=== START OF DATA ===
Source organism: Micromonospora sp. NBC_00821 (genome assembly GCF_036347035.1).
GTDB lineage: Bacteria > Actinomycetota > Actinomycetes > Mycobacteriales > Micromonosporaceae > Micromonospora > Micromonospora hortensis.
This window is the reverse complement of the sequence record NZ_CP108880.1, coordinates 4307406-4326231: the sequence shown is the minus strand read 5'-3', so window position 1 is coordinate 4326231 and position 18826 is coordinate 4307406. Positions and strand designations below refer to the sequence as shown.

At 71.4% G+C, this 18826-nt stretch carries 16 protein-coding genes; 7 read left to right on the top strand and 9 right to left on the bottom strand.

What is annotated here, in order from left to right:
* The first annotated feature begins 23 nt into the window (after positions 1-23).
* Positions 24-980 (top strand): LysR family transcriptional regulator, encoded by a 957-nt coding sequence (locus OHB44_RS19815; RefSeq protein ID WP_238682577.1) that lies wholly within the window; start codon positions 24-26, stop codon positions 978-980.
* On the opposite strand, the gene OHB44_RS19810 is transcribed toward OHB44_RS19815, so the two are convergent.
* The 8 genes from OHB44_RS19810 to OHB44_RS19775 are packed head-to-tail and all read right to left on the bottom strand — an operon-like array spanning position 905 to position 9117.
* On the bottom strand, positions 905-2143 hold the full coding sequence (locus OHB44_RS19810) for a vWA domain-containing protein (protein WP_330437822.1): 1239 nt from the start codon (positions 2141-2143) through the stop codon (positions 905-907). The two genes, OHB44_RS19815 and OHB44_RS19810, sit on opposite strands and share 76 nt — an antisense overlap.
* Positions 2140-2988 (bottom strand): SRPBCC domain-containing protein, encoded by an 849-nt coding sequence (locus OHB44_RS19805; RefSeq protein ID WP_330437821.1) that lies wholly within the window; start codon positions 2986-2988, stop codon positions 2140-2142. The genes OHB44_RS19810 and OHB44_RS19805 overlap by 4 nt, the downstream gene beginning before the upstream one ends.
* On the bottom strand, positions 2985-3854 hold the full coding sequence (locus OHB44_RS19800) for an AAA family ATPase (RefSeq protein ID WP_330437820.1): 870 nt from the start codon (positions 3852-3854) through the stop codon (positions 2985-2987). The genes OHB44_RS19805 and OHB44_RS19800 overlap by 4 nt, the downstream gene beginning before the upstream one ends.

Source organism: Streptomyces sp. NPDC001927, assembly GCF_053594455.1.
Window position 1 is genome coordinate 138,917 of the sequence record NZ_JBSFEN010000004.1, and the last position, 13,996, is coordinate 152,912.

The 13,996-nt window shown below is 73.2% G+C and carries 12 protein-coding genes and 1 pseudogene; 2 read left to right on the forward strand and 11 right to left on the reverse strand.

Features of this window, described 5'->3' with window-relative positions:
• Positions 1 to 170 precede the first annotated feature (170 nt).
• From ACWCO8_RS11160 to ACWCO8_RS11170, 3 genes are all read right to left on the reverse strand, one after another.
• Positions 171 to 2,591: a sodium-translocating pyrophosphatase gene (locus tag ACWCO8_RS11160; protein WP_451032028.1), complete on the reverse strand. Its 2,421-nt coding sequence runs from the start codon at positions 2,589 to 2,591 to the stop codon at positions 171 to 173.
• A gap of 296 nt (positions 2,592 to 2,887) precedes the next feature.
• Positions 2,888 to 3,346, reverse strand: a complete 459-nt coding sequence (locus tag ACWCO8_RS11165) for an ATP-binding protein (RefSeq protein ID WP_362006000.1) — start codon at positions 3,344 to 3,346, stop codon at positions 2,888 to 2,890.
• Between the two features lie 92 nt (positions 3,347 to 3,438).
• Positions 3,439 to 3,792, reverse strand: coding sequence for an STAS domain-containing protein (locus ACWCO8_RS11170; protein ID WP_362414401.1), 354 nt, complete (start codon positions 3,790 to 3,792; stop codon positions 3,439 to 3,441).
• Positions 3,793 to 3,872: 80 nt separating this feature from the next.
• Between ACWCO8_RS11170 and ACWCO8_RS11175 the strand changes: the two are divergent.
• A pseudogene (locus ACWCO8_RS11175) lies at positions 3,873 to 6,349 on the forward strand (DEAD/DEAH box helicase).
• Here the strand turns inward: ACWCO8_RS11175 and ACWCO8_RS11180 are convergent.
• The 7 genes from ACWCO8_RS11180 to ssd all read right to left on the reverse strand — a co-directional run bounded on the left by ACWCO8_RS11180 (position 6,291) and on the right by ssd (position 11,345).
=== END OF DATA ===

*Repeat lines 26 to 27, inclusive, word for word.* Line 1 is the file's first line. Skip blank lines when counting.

• A pseudogene (locus ACWCO8_RS11175) lies at positions 3,873 to 6,349 on the forward strand (DEAD/DEAH box helicase).
• Here the strand turns inward: ACWCO8_RS11175 and ACWCO8_RS11180 are convergent.